BERLIN (Reuters) - As Berlin hosts the world’s largest annual travel fair, the ITB, much talk at the show this year has been over the city’s long-delayed new airport and a strike that paralysed air travel on Friday.
The German capital is currently served by two cold war airports - Tegel in the northwest and Schoenefeld to the southeast.
Berlin Brandenburg airport was due to open in 2011, but several opening dates have been postponed as the project faced red tape and technical problems with smoke ventilation systems, cabling and doors.
This week chief executive Karsten Muehlenfeld, who in January scrapped plans to open the airport at the end of 2017, was replaced by Engelbert Luetke Daldrup after a row over the firing of the project’s construction head.
No new opening date has been set.
“It’s such an embarrassment, they produce wonderful cars, their engineering is world class, the economy is strong, but they’ve got an airport they can’t seem to build,” said Tim Clark, the president of Emirates airline.
The city of Berlin hopes the new airport will bring more visitors from overseas, both for business and tourism.
“It would mean that the people who would like to visit us could come, for instance from China. People want to go to the nation’s capital,” Burkhard Kieker, head of tourism promotion group visitBerlin said.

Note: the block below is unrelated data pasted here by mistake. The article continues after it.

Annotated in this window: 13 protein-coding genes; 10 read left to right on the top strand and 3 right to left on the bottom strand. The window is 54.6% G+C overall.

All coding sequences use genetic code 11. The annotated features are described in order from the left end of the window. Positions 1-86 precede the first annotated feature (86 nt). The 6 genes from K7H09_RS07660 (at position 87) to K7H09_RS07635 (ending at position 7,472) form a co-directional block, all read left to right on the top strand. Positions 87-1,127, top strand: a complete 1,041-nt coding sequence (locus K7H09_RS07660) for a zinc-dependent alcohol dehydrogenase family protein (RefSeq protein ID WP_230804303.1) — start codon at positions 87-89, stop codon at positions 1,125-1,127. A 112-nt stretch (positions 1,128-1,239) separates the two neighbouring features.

But Ryanair chief marketing officer Kenny Jacobs said it would be too small when it opens.
Berlin’s two airports served 33 million passengers last year while the new international hub, due to replace both Tegel and Schoenefeld, is set for initial capacity of 27 million.
“London has six airports and capacity for 130 million, Paris has four airports and 110 million capacity and Berlin is saying we’ll be ok with capacity of 27 million and one airport?” asked Jacobs.
Travel to Germany has also been hit by a 25-hour strike by ground staff at Berlin’s two airports, which led to the cancellation of nearly 700 flights on Friday, affecting tens of thousands of passengers.
That left delegates at ITB, which sees more than 10,000 companies from 184 countries touting for business, scrambling to rebook their plane tickets, change their travel dates or switch to buses and trains to return home.
Additional reporting by Maria Sheahan; Editing by Julia Glover